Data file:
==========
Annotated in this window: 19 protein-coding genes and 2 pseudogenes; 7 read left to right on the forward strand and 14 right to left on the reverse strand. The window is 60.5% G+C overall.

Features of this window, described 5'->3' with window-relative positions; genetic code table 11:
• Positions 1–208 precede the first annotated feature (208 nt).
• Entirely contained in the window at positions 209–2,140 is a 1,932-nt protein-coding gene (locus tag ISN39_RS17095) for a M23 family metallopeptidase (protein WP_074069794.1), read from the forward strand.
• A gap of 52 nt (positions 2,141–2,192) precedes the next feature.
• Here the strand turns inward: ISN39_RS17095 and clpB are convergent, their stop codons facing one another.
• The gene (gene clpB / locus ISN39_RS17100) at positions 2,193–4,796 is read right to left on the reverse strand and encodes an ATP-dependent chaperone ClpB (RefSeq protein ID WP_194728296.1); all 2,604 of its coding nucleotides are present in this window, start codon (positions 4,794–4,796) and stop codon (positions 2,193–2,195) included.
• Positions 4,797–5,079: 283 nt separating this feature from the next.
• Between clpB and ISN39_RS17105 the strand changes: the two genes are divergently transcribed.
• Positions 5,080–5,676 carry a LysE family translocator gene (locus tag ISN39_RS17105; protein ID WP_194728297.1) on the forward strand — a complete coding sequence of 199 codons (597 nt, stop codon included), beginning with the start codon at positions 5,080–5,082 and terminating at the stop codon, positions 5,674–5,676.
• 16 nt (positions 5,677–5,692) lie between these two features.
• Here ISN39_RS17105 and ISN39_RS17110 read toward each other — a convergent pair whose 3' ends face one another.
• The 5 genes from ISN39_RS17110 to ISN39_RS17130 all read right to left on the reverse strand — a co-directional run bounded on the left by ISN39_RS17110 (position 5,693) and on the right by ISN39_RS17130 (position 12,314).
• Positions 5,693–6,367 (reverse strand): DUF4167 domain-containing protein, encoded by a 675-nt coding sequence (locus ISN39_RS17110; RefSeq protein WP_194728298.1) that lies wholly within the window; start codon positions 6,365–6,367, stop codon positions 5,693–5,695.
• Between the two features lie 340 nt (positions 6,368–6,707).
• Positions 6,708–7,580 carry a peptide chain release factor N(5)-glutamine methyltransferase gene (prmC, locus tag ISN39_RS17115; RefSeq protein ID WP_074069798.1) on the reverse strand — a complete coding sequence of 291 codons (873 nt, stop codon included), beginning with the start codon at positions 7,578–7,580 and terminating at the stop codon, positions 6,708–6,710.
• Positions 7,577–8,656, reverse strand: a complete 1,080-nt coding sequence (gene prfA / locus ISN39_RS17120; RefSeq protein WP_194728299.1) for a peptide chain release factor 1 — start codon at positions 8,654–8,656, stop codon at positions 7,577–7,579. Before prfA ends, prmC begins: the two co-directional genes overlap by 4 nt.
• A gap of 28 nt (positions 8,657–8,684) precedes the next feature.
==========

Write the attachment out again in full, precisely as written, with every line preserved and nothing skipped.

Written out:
Annotated in this window: 19 protein-coding genes and 2 pseudogenes; 7 read left to right on the forward strand and 14 right to left on the reverse strand. The window is 60.5% G+C overall.

Features of this window, described 5'->3' with window-relative positions; genetic code table 11:
• Positions 1–208 precede the first annotated feature (208 nt).
• Entirely contained in the window at positions 209–2,140 is a 1,932-nt protein-coding gene (locus tag ISN39_RS17095) for a M23 family metallopeptidase (protein WP_074069794.1), read from the forward strand.
• A gap of 52 nt (positions 2,141–2,192) precedes the next feature.
• Here the strand turns inward: ISN39_RS17095 and clpB are convergent, their stop codons facing one another.
• The gene (gene clpB / locus ISN39_RS17100) at positions 2,193–4,796 is read right to left on the reverse strand and encodes an ATP-dependent chaperone ClpB (RefSeq protein ID WP_194728296.1); all 2,604 of its coding nucleotides are present in this window, start codon (positions 4,794–4,796) and stop codon (positions 2,193–2,195) included.
• Positions 4,797–5,079: 283 nt separating this feature from the next.
• Between clpB and ISN39_RS17105 the strand changes: the two genes are divergently transcribed.
• Positions 5,080–5,676 carry a LysE family translocator gene (locus tag ISN39_RS17105; protein ID WP_194728297.1) on the forward strand — a complete coding sequence of 199 codons (597 nt, stop codon included), beginning with the start codon at positions 5,080–5,082 and terminating at the stop codon, positions 5,674–5,676.
• 16 nt (positions 5,677–5,692) lie between these two features.
• Here ISN39_RS17105 and ISN39_RS17110 read toward each other — a convergent pair whose 3' ends face one another.
• The 5 genes from ISN39_RS17110 to ISN39_RS17130 all read right to left on the reverse strand — a co-directional run bounded on the left by ISN39_RS17110 (position 5,693) and on the right by ISN39_RS17130 (position 12,314).
• Positions 5,693–6,367 (reverse strand): DUF4167 domain-containing protein, encoded by a 675-nt coding sequence (locus ISN39_RS17110; RefSeq protein WP_194728298.1) that lies wholly within the window; start codon positions 6,365–6,367, stop codon positions 5,693–5,695.
• Between the two features lie 340 nt (positions 6,368–6,707).
• Positions 6,708–7,580 carry a peptide chain release factor N(5)-glutamine methyltransferase gene (prmC, locus tag ISN39_RS17115; RefSeq protein ID WP_074069798.1) on the reverse strand — a complete coding sequence of 291 codons (873 nt, stop codon included), beginning with the start codon at positions 7,578–7,580 and terminating at the stop codon, positions 6,708–6,710.
• Positions 7,577–8,656, reverse strand: a complete 1,080-nt coding sequence (gene prfA / locus ISN39_RS17120; RefSeq protein WP_194728299.1) for a peptide chain release factor 1 — start codon at positions 8,654–8,656, stop codon at positions 7,577–7,579. Before prfA ends, prmC begins: the two co-directional genes overlap by 4 nt.
• A gap of 28 nt (positions 8,657–8,684) precedes the next feature.